The remedy is for him to restore the credibility he took away. You’ve said he believes you’re a strong business leader, yes? Well, then, he needs to signal that clearly. And, he needs to do it about 5x* in a row to those operational leaders just to undo the damage he has done. Five times just to get to even. If he wants to actually show how much he respects you, and therefore support your credibility, he needs to build up that bank account on your behalf. He needs to say things like, “She provided this latest data, and I trust her to know that it’s dead-on”.
He needs to show his commitment to your success by putting his power behind his belief about you. He didn’t support you that one time, and in fact, made it so that appears you were wrong in front of the very people you’re working to influence.
Why it works
Team performance and new outcomes happen when we know who to count on and for what. This is the foundation of trust. When teams trust one another, they utilize each other’s best strengths. And, when people are trusted, they end up doing their own work with more vigor, determination, and creativity, creating a better outcome. In the same vein, team members who don’t trust the rest of the team try to do too much themselves, or second guess and slow down… and underperform.
That’s why performance feedback – formal or informal – matters. The team is always learning clues for who is good at what, who can deliver on what and therefore who to turn to when the time comes.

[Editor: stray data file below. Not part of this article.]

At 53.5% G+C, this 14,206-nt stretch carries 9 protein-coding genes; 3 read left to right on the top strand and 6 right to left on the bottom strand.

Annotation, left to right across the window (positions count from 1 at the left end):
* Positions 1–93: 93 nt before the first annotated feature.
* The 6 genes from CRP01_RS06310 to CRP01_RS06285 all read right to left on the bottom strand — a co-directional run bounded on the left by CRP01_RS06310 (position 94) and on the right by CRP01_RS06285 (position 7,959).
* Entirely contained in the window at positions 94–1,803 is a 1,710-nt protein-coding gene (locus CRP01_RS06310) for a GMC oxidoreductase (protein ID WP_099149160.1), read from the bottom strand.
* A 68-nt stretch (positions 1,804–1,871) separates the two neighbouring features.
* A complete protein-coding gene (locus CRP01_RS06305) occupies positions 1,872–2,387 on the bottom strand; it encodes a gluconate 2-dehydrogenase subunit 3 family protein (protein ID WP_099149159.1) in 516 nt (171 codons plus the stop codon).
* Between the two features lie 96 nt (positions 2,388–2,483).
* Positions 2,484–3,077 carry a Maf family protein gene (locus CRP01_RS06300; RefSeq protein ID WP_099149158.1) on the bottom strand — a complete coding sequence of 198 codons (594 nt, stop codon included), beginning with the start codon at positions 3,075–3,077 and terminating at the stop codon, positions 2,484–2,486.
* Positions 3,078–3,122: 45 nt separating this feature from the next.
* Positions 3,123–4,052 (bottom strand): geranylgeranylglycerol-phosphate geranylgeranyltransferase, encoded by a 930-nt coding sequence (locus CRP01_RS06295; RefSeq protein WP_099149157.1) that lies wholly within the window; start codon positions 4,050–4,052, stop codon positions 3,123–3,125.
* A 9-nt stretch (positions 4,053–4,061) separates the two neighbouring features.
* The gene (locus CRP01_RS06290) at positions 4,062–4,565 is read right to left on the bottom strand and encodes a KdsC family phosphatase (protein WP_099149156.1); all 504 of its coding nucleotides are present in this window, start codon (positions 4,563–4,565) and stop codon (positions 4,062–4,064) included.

*Two pieces of research you need to know. And it relates to the advice that your boss has to do at least five supportive comments to undo the damage he just did. First, Heaply and Losada’s research shows that high-performing teams made on average 5.6 more positive comments for every negative one. Medium-performing teams made 1.9 more, nearly twice as many, positive comments than negative ones, and low-performing teams actually had three negative comments for every positive one. Interestingly, Heaply & Losada’s research matches another piece of research done on personal relationships. John Gottman studied couples and found that the single largest determinant of staying together or breaking up is the ratio of positive to negative comments. To stay together, the optimal ratio is five positive comments for every negative one.
There’s an easy way he could have done it differently. A way to help him and his team be high performers. And so, if you are this boss, maybe just consider this as you do your own work. Because you, too, can give better feedback. When someone around you says something that is mostly right, figure out how to build on their ideas in such a way as to honor what that person is strong at. “So strategic a point you just made; one operational piece I would add that’s related to a recent change in how we do xyz is….” Think of it as a +1, helping people see what they got right, showing the team what they do well, and then an incremental bit of value add you can contribute to making the whole team rise.